So, what you write here is related to what I mention in another thread I started: that Buddhism in Asia is part of a cultural fabric that is foreign to many Western convert Buddhists: viewtopic.php?f=66&t=10259
I'm reading a book about Japanese Buddhism that relates to your third point. It says that Japanese society largely sees the world as a positive place, and yet Buddhism is a religion that denies the physical world and seeks to escape it. When Buddhism arrived in Japan, it therefore had to take various adjustments. This is obviously why Nichiren Buddhism is so different from many other forms of Buddhism.
Your third point also highlights something interesting. It seems that many Western Buddhists who get up-in-arms about mixing the material with the spiritual/religious, are people who are quite comfortable already. To be honest, I get a bit of a sense of hostility in just bringing up this topic.
PadmaVonSamba wrote: 1.There is a common belief that one should reject the material world in favor of spiritual pursuits.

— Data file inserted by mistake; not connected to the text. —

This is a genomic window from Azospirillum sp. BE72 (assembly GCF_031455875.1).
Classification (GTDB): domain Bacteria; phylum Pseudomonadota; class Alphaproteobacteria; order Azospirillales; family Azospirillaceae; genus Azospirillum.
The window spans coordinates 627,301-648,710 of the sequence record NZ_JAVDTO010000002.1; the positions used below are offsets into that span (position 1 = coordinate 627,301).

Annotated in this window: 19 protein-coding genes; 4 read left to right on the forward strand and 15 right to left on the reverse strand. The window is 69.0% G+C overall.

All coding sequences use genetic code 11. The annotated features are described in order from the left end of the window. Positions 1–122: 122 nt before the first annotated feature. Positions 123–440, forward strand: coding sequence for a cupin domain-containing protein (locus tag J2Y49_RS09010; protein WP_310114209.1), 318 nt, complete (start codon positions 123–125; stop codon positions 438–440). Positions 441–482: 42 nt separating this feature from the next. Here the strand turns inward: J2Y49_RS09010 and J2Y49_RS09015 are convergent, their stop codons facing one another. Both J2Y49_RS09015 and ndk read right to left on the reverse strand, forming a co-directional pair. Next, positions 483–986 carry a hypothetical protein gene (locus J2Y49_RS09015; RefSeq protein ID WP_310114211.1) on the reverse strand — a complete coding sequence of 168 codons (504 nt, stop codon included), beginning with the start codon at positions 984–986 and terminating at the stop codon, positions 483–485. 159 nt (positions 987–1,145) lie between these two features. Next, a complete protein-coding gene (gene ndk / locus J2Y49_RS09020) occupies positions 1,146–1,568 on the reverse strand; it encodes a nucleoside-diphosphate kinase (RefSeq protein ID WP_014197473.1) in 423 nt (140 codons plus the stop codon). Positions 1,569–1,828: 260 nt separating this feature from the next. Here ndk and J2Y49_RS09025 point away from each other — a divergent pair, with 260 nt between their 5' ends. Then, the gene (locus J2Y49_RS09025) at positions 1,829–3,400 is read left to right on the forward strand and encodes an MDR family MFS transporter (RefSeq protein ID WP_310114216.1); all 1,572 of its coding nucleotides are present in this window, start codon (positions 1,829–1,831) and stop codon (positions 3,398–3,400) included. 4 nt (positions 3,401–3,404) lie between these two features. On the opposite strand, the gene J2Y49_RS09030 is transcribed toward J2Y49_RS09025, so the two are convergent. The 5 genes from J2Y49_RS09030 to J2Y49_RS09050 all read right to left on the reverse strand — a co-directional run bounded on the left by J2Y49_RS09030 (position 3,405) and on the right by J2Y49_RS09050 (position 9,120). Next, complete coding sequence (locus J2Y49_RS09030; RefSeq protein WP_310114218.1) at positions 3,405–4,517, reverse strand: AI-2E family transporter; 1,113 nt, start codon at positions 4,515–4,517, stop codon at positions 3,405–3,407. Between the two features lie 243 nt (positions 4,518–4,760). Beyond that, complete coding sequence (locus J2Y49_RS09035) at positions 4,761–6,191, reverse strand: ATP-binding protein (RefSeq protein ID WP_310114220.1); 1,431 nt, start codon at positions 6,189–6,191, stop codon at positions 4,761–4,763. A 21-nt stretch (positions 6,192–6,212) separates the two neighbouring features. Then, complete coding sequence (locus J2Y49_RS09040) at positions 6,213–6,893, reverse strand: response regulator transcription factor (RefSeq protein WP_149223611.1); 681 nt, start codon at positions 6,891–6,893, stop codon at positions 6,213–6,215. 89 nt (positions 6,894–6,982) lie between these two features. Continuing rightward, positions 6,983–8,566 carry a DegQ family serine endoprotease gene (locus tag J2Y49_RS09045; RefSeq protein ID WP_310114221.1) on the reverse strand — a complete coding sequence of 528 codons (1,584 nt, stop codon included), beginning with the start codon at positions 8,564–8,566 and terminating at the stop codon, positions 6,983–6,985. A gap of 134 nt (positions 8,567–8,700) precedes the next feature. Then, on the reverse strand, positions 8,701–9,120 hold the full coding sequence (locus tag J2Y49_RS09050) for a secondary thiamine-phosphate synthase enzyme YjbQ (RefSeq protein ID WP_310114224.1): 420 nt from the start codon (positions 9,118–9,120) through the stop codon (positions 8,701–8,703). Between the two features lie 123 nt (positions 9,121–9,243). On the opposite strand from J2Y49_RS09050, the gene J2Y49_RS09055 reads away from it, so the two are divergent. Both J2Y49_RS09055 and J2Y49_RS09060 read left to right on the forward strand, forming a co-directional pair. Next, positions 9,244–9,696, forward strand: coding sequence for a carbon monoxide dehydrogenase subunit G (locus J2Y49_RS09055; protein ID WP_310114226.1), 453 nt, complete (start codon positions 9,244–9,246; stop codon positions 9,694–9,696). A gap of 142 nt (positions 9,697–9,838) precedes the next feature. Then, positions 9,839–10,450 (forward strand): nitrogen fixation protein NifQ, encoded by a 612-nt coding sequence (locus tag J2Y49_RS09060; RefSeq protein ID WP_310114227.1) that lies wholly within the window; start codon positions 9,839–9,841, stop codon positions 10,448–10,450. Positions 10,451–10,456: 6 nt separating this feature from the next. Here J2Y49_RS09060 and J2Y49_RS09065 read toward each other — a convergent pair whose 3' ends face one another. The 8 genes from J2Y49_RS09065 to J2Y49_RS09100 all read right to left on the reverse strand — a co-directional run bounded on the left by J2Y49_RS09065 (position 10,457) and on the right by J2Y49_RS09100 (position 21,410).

This might be an attitude that came from from the 1960' counter-culture.
I would make a very random guess that quite often,
those who feel this way have had a materially abundant life yet found it not fulfilling,
as characterized by the saying, "money can't buy happiness".
2. Western buddhists are often reluctant to financially support the dharma centers that they are affiliate with,
and often feel resentment when asked to pay to attend teachings and so forth.
As a result, Buddhist organizations are often lacking in financial resources.
This is in stark contrast to Buddhists groups whose memberships are largely Asian to begin with,
and it is also at odds with Western Christian church organizations
which are able to get considerable financial support from their members.
3. "Spiritual pursuits" including the study and practice of dharma often manifest as ways of escaping the drudgery of having to make money, so whenever money issues enter the buddhist conversation, this threatens that escape mechanism, and people complain.